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    Michelle NCARB

    Perri,

    I think you're referring to STC, not SAC.  Assuming that's the case: no, they're not the same thing.

    NRC (noise reduction coefficient) is a measure of how well something absorbs sound.  STC (sound transmission class) is a measure of how well something blocks sounds from going through.  NRC is about making a room quieter, while STC is about keeping sound from going into other rooms.

    Lots of good resources for this online.  You might also check out Plumbing, Electricity, Acoustics by Norbert Lechner.  Hope this helps!

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    Katherine Long

    The SAC is different from the STC. SAC stands for Sound Absorption Coefficient. My understanding is that the NRC is based on an average of SACs on a surface.

    See link: http://acoustical.com/what-is-nrc-stc-saa/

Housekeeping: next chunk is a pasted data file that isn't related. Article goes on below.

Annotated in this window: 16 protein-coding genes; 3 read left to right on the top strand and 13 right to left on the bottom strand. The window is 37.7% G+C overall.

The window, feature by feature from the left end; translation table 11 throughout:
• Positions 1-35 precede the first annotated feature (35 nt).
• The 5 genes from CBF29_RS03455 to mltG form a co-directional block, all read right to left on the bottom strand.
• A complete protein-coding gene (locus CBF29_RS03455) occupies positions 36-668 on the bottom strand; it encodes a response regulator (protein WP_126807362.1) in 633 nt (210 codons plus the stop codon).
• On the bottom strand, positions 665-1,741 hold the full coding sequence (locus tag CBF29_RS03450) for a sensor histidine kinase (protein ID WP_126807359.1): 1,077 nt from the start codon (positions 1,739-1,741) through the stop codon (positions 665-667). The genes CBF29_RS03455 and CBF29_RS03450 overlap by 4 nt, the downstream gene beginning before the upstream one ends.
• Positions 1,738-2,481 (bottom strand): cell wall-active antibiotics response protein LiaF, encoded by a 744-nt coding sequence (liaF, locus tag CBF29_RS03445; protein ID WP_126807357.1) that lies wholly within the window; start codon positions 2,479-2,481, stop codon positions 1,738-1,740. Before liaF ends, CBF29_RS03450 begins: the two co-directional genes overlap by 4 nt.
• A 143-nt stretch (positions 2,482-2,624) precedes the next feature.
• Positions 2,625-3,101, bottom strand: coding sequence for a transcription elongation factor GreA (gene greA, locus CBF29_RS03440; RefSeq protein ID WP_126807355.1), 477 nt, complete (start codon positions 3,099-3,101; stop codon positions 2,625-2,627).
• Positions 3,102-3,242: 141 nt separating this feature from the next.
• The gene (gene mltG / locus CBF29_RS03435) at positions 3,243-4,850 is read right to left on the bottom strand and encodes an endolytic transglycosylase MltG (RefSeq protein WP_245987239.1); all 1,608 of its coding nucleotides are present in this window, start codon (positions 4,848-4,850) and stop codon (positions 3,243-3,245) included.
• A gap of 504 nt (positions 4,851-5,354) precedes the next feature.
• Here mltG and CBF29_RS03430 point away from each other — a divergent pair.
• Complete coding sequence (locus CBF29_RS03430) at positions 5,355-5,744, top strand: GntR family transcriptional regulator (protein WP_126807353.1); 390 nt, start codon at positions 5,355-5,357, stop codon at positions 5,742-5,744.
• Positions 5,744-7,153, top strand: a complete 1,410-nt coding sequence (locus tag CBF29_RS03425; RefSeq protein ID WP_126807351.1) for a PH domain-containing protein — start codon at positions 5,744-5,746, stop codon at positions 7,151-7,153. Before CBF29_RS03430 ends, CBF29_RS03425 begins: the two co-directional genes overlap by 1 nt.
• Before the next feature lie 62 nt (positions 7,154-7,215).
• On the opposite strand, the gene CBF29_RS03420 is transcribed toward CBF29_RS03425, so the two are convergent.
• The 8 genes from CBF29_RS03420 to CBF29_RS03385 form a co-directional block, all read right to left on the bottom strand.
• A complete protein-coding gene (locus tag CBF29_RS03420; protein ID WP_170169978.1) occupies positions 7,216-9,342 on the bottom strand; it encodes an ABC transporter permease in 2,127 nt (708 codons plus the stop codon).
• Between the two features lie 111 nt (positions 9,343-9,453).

"The Noise Reduction Coefficient (NRC) is a scalar representation of the amount of sound energy absorbed upon striking a particular surface. An NRC of 0 indicates perfect reflection; an NRC of 1 indicates perfect absorption. In particular, it is the average of four sound absorption coefficients of the particular surface at frequencies of 250 Hz, 500 Hz, 1000 Hz, and 2000 Hz. These frequencies encompass the fundamental frequencies and first few overtones of typical human speech, and, therefore, the NRC provides a decent and simple quantification of how well the particular surface will absorb the human voice. A more broad frequency range should be considered for applications such as music or controlling mechanical noise."

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